George Sylvester Viereck published The House of the Vampire in 1907. It is one of the first “psychic vampire” novels ever written, but what makes it even more interesting is the romance at its center is a homosexual one (in fact, a homosexual love triangle, of sorts.)
I first encountered Viereck while working on my dissertation (which, side note, has been edited and revised, and is soon to be published as a book on Amazon; I’ll be posting about this soon), and I was surprised by the themes of his work, the stark clarity with which he wrote them, and the deep awareness he brought to issues of gender and sexuality in a time that always seems so deeply ignorant and puritan to our contemporary one. (Spoiler Alert: My book upends a lot of these misconceptions about the early-twentieth century!)
Perhaps the most compelling element of this novel, gay “romance” of the early-1900s aside, is the psychic aspect. It is not a straightforward, “the vampire will drink your blood” kind of horror. Instead, the antagonist feeds off of the creativity of those around him, specifically focusing on a slow devouring of one talented individual at a time. The vampire takes an apprentice under his wing, showers him (or her) with affection, and all the while drinks the life-source of that individual’s creative talents, until the writer, artist, or poet has nothing left to give. It’s in many ways more horrific than the simple vampire villain.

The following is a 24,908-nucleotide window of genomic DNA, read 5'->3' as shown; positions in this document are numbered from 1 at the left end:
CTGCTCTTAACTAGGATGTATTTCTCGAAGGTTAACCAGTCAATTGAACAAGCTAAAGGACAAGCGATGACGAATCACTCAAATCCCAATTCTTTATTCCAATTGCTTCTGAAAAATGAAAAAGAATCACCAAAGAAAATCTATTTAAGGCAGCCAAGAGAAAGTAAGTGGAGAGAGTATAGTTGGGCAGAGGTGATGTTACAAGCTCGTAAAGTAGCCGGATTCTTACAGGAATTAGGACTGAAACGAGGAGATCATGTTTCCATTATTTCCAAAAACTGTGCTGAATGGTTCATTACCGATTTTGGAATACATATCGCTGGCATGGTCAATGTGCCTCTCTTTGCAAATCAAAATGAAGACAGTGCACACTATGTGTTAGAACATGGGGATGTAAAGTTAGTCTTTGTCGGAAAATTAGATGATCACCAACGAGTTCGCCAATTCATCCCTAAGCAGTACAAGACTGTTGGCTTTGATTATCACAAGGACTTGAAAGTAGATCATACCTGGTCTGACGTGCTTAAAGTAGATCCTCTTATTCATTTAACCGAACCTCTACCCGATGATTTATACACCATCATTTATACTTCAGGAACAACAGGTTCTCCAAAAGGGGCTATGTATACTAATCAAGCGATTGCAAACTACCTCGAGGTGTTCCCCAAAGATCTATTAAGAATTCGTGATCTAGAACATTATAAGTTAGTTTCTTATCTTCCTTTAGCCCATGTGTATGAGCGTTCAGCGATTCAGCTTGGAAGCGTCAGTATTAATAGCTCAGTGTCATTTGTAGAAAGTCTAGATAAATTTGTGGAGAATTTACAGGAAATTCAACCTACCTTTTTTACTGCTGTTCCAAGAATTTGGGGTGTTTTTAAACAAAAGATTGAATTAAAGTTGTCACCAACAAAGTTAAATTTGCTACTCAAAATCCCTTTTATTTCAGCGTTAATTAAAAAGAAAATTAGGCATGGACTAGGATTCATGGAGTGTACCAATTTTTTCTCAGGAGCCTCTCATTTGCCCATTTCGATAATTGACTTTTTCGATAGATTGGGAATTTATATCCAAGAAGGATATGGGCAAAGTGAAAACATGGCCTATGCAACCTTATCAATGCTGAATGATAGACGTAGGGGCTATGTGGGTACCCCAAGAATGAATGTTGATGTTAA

Despite being relatively unknown, it is safe to say that House of the Vampire is, or deserves to be, a classic of the Victorian Gothic genre. The writing is suitably Romantic, the blurring of lines between reality and the supernatural is present and effective, and the exploration of humanity through art and relationships, love and fear, is both interesting and touching. Although relatively short and fast-paced, much more akin to Jekyll than Udolpho, the questions at its core are what make House of the Vampire worth reading, and reading in particular for the honesty with which Viereck treats the possibilities of human love and action.
Overall: 3.5/5.0 This book was selected as part of my 2019 TBR Pile Challenge.